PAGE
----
This article is about transactions sent to or from your Coinbase wallet. Learn about pending purchases or bank deposits here.
Incoming transactions show up in your account almost instantly, but show as Pending until there have been enough network confirmations (this number varies by asset and can be found in the individual asset data in our Asset Directory).
Once a transaction is confirmed, it will show Complete in green, indicating that the transaction can't be reversed and the funds can be withdrawn.
Coinbase runs its own digital currency nodes that communicate with the rest of the network. When you initiate a transaction, we broadcast it to the rest of the network so it can be confirmed.
Our nodes may lose sync with the rest of the network for short periods of time, which can cause transactions to remain Pending longer than normal. Usually the delay is under an hour and the transaction will eventually go through normally.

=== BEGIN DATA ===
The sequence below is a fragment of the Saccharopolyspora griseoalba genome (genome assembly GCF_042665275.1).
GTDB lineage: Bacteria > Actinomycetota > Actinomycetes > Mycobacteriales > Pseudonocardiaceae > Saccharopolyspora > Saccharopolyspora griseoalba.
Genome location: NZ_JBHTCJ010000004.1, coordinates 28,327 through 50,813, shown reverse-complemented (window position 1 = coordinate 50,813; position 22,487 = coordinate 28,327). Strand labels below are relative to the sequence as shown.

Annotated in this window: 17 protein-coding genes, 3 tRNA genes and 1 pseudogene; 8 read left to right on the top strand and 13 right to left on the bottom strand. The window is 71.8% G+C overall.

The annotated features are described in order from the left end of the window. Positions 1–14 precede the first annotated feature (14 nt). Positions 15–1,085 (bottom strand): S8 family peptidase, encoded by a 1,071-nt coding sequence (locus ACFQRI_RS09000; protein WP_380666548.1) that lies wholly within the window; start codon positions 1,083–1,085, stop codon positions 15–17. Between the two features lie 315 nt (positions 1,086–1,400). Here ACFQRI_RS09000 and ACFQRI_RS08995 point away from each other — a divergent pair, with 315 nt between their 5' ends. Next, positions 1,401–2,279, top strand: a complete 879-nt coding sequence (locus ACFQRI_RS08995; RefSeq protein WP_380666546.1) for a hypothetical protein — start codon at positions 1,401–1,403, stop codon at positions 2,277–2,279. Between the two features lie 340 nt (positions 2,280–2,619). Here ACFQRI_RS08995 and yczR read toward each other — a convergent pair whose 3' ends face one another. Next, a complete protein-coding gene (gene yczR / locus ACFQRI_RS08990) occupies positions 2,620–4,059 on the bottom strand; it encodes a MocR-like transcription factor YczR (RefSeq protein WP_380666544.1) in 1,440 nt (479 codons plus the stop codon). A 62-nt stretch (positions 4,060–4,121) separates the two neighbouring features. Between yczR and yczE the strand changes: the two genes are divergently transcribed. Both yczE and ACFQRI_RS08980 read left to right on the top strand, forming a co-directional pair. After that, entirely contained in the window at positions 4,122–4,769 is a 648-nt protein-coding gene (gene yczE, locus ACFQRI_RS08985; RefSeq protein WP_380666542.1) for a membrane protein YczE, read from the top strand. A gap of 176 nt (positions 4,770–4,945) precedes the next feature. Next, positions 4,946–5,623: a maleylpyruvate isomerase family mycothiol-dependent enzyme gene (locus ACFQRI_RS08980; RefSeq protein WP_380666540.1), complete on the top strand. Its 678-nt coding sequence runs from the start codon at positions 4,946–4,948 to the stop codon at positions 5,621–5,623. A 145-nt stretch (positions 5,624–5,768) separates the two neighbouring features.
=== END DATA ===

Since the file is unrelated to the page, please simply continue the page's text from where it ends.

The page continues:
Occasionally, transactions aren't accepted by the rest of the network and therefore are never considered to be confirmed.
- Sending a very small amount with insufficient fees
All bitcoin transactions require a miner fee to be confirmed by the bitcoin network. When sending bitcoin you will be prompted to add a miner fee to make sure the transaction gets confirmed. If an insufficient fee is included, your transaction may never confirm.
- Double-spending the same coins
If two transactions try to spend the same coins, one of them will never be confirmed by the network. Normally, this shouldn't occur with transactions generated by Coinbase because our backend systems are designed to prevent it.
- Spending unconfirmed coins
If you're trying to spend coins that are still Pending in your account, your transaction won't generate until the coins confirm.
- High network volume
Sometimes there's a high volume of digital currency being sent globally, and there are more transactions than there is space available in each new block to include the transaction.